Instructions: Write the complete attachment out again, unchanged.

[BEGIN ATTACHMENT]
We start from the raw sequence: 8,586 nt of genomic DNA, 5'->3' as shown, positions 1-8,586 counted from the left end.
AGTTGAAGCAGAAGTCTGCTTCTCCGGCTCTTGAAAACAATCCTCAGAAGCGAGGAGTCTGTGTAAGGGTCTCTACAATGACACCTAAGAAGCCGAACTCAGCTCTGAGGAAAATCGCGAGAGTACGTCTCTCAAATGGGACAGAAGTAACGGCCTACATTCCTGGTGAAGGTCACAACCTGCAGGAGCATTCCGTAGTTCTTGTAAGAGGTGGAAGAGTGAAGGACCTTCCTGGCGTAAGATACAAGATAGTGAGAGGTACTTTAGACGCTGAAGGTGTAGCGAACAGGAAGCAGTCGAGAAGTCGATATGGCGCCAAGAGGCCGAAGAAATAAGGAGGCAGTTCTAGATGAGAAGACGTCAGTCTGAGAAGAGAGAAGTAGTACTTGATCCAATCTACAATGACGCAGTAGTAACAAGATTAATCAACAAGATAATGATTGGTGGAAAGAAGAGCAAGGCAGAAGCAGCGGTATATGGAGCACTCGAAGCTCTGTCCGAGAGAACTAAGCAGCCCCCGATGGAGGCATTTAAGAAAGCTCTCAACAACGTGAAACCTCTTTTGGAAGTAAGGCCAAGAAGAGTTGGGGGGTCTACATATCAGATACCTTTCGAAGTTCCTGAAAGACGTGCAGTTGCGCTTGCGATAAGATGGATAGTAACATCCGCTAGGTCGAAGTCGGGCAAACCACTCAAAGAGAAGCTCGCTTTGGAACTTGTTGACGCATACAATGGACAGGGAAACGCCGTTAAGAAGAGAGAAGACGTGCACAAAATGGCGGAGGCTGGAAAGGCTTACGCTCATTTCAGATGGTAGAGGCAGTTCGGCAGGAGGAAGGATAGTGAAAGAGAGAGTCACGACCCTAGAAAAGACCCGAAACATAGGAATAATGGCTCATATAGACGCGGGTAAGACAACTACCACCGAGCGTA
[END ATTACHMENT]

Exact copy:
We start from the raw sequence: 8,586 nt of genomic DNA, 5'->3' as shown, positions 1-8,586 counted from the left end.
AGTTGAAGCAGAAGTCTGCTTCTCCGGCTCTTGAAAACAATCCTCAGAAGCGAGGAGTCTGTGTAAGGGTCTCTACAATGACACCTAAGAAGCCGAACTCAGCTCTGAGGAAAATCGCGAGAGTACGTCTCTCAAATGGGACAGAAGTAACGGCCTACATTCCTGGTGAAGGTCACAACCTGCAGGAGCATTCCGTAGTTCTTGTAAGAGGTGGAAGAGTGAAGGACCTTCCTGGCGTAAGATACAAGATAGTGAGAGGTACTTTAGACGCTGAAGGTGTAGCGAACAGGAAGCAGTCGAGAAGTCGATATGGCGCCAAGAGGCCGAAGAAATAAGGAGGCAGTTCTAGATGAGAAGACGTCAGTCTGAGAAGAGAGAAGTAGTACTTGATCCAATCTACAATGACGCAGTAGTAACAAGATTAATCAACAAGATAATGATTGGTGGAAAGAAGAGCAAGGCAGAAGCAGCGGTATATGGAGCACTCGAAGCTCTGTCCGAGAGAACTAAGCAGCCCCCGATGGAGGCATTTAAGAAAGCTCTCAACAACGTGAAACCTCTTTTGGAAGTAAGGCCAAGAAGAGTTGGGGGGTCTACATATCAGATACCTTTCGAAGTTCCTGAAAGACGTGCAGTTGCGCTTGCGATAAGATGGATAGTAACATCCGCTAGGTCGAAGTCGGGCAAACCACTCAAAGAGAAGCTCGCTTTGGAACTTGTTGACGCATACAATGGACAGGGAAACGCCGTTAAGAAGAGAGAAGACGTGCACAAAATGGCGGAGGCTGGAAAGGCTTACGCTCATTTCAGATGGTAGAGGCAGTTCGGCAGGAGGAAGGATAGTGAAAGAGAGAGTCACGACCCTAGAAAAGACCCGAAACATAGGAATAATGGCTCATATAGACGCGGGTAAGACAACTACCACCGAGCGTA